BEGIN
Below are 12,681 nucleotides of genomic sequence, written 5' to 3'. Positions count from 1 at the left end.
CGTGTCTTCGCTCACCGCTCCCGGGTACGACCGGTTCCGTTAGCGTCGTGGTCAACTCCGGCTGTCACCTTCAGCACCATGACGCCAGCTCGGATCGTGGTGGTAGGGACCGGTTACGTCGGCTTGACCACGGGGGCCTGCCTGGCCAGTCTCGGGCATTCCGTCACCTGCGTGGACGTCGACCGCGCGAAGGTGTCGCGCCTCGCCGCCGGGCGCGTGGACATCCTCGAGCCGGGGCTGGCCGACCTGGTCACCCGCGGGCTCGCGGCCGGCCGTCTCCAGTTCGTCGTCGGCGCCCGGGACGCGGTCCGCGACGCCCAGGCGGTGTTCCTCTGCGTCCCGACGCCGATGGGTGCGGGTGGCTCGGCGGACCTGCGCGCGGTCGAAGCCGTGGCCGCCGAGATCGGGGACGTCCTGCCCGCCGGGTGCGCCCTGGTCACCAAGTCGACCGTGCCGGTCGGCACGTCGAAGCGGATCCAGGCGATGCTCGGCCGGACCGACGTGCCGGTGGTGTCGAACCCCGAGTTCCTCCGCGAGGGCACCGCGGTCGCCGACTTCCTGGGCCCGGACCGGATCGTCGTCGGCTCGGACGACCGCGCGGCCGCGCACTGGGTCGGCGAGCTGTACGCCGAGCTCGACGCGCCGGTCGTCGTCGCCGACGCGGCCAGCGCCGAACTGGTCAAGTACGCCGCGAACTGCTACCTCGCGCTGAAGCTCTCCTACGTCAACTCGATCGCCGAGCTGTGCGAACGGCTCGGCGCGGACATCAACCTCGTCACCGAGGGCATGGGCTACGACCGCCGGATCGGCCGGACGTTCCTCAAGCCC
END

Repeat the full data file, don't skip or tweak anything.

Below are 12,681 nucleotides of genomic sequence, written 5' to 3'. Positions count from 1 at the left end.
CGTGTCTTCGCTCACCGCTCCCGGGTACGACCGGTTCCGTTAGCGTCGTGGTCAACTCCGGCTGTCACCTTCAGCACCATGACGCCAGCTCGGATCGTGGTGGTAGGGACCGGTTACGTCGGCTTGACCACGGGGGCCTGCCTGGCCAGTCTCGGGCATTCCGTCACCTGCGTGGACGTCGACCGCGCGAAGGTGTCGCGCCTCGCCGCCGGGCGCGTGGACATCCTCGAGCCGGGGCTGGCCGACCTGGTCACCCGCGGGCTCGCGGCCGGCCGTCTCCAGTTCGTCGTCGGCGCCCGGGACGCGGTCCGCGACGCCCAGGCGGTGTTCCTCTGCGTCCCGACGCCGATGGGTGCGGGTGGCTCGGCGGACCTGCGCGCGGTCGAAGCCGTGGCCGCCGAGATCGGGGACGTCCTGCCCGCCGGGTGCGCCCTGGTCACCAAGTCGACCGTGCCGGTCGGCACGTCGAAGCGGATCCAGGCGATGCTCGGCCGGACCGACGTGCCGGTGGTGTCGAACCCCGAGTTCCTCCGCGAGGGCACCGCGGTCGCCGACTTCCTGGGCCCGGACCGGATCGTCGTCGGCTCGGACGACCGCGCGGCCGCGCACTGGGTCGGCGAGCTGTACGCCGAGCTCGACGCGCCGGTCGTCGTCGCCGACGCGGCCAGCGCCGAACTGGTCAAGTACGCCGCGAACTGCTACCTCGCGCTGAAGCTCTCCTACGTCAACTCGATCGCCGAGCTGTGCGAACGGCTCGGCGCGGACATCAACCTCGTCACCGAGGGCATGGGCTACGACCGCCGGATCGGCCGGACGTTCCTCAAGCCC